Mia found herself drawn to immunology by her “curiosity and the prospect of making discoveries that could improve medical care”. As an astute student, her dedication speaks for itself in her resume. Even her interests in theatre have prepared her for life in academia “coming up with new research ideas is much like improvising a scene”. Finding a place in research has not always been easy, however. “I had to change my strategy applying for UK fellowships and the learning curve was steep”. With the help of her Enhancv resume, Mia was empowered in bringing her expertise across and showcasing her ability in the field. Now, she’s conducting her postdoctoral cancer research at the esteemed University of York.
What makes Mia’s research assistant resume effective
1. It’s purposeful
Researchers and students can lose focus when putting their resume together. Research assistant resumes tend not to focus on personal details and are typically longer than average. Mia kept her objective in mind when crafting her resume. From her publications to awards, there’s a laser-focus on displaying her academic talents without adding fluff or unnecessary details. The recruiters are given a concrete reference of her ability and former achievements.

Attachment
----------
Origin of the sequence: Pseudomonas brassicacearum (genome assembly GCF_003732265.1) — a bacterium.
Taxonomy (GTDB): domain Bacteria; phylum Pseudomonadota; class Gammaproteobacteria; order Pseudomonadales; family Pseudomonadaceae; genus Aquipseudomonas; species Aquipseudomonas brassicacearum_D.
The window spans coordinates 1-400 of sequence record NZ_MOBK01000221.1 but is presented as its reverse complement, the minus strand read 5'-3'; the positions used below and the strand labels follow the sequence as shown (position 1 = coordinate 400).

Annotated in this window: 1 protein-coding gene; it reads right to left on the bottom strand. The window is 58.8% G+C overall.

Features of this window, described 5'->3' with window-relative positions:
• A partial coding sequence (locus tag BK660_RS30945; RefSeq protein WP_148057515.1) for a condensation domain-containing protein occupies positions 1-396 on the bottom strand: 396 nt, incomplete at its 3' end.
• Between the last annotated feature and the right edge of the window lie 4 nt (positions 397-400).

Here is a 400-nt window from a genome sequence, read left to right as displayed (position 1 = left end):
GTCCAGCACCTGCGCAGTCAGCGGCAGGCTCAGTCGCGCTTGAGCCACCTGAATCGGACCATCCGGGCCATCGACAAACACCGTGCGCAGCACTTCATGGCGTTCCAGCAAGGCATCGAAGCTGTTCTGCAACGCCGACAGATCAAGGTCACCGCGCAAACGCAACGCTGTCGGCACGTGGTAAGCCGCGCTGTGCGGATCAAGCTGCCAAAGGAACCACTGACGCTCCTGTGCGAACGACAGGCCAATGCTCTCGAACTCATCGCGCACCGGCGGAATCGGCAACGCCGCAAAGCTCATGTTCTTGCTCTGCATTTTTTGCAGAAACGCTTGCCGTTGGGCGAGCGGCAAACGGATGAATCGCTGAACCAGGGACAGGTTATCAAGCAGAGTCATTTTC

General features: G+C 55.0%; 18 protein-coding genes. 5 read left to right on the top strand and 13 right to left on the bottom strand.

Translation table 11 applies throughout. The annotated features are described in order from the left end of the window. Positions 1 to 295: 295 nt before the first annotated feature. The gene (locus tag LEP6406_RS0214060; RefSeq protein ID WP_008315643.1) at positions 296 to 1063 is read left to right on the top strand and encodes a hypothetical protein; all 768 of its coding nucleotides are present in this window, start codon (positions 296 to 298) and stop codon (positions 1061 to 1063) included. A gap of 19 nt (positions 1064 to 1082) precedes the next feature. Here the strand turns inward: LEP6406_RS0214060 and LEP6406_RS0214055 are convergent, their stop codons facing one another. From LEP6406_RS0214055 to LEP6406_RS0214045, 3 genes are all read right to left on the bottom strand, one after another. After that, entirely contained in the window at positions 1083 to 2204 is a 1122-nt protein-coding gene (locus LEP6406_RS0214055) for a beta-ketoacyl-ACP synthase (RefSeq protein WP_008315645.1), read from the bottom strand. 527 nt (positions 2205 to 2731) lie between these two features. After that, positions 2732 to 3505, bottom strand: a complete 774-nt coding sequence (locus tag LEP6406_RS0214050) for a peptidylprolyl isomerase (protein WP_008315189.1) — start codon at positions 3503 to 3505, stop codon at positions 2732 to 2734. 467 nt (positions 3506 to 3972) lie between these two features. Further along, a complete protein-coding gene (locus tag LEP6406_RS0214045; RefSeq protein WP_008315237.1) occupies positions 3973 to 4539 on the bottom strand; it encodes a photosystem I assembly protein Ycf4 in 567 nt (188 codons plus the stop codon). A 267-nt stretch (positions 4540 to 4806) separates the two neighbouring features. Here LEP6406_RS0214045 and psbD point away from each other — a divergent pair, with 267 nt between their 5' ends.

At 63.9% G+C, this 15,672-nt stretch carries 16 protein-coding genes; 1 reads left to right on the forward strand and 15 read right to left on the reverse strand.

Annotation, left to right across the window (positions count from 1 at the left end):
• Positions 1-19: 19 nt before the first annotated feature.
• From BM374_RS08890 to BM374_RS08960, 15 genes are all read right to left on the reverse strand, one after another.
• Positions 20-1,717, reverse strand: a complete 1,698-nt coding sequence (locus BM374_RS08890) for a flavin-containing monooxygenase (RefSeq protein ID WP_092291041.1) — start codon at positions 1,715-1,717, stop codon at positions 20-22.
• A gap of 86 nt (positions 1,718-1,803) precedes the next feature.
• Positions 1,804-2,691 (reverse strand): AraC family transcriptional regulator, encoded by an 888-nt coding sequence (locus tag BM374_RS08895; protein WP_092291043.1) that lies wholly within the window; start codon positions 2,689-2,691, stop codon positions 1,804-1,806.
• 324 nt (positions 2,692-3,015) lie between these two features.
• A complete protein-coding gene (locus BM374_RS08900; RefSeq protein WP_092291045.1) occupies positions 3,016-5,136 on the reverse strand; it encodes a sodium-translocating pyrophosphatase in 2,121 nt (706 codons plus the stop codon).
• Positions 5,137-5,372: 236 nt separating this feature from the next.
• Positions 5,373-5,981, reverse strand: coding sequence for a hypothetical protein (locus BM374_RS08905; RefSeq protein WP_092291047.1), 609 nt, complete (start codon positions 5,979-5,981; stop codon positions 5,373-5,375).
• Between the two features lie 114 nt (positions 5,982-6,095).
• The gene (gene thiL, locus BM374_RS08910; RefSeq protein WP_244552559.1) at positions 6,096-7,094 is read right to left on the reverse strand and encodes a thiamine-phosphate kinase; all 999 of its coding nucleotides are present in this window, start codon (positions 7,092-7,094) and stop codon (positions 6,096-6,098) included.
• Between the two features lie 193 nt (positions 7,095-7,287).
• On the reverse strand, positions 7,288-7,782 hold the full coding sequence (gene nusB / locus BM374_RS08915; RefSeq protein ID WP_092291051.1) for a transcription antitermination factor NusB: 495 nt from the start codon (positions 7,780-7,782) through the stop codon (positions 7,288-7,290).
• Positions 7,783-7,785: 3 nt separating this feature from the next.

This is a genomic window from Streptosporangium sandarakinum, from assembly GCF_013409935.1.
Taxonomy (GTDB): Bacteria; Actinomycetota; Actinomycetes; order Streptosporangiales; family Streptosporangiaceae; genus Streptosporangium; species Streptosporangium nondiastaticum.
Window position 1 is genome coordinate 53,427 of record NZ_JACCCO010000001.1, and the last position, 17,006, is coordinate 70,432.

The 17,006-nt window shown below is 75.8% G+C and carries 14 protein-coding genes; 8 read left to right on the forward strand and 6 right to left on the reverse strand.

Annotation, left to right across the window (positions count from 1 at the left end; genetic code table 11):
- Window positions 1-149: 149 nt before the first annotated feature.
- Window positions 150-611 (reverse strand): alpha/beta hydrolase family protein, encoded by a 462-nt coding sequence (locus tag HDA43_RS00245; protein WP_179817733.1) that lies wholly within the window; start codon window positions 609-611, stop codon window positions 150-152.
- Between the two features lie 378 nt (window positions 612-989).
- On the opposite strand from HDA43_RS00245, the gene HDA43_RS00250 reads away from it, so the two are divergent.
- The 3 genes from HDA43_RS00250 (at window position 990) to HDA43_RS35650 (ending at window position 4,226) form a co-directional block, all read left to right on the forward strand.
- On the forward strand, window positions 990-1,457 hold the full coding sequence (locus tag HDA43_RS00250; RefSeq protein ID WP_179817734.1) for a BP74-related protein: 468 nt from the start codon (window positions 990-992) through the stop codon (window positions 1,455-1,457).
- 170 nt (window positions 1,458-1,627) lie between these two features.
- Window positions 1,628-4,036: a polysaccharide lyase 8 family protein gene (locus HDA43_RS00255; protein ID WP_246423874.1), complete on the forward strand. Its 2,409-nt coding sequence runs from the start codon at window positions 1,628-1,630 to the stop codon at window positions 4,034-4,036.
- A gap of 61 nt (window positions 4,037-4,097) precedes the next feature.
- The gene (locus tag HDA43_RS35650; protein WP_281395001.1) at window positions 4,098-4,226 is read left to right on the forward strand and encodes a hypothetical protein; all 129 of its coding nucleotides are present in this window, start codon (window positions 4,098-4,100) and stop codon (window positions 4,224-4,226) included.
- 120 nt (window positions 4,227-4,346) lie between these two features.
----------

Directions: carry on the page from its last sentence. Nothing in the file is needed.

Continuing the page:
2. It’s evidence-based
Making vague statements on your ability is one of the greatest mistakes you can make on your resume. Mia ensures her achievements are backed up by real experience. Failing to quantify your achievements will pad your resume out and come off as fluff. She avoids this by including her GPA with her education and detailing the specific tasks she undertook as part of her PhD and undergraduate degree. This way, there’s no doubting she can apply herself to new research opportunities and her expertise is presented in a valuable way.
3. It tells a story
No one gets to postdoctoral research without an extensive history in their field. Ensuring to tell your story on what brought you to where you are now is paramount. Mia details her story all the way from her undergraduate degree to now including her previous publications. This way, recruiters get to see she has been steadily improving on her skills and chasing her goals; two dedications necessary for doing well in cancer research.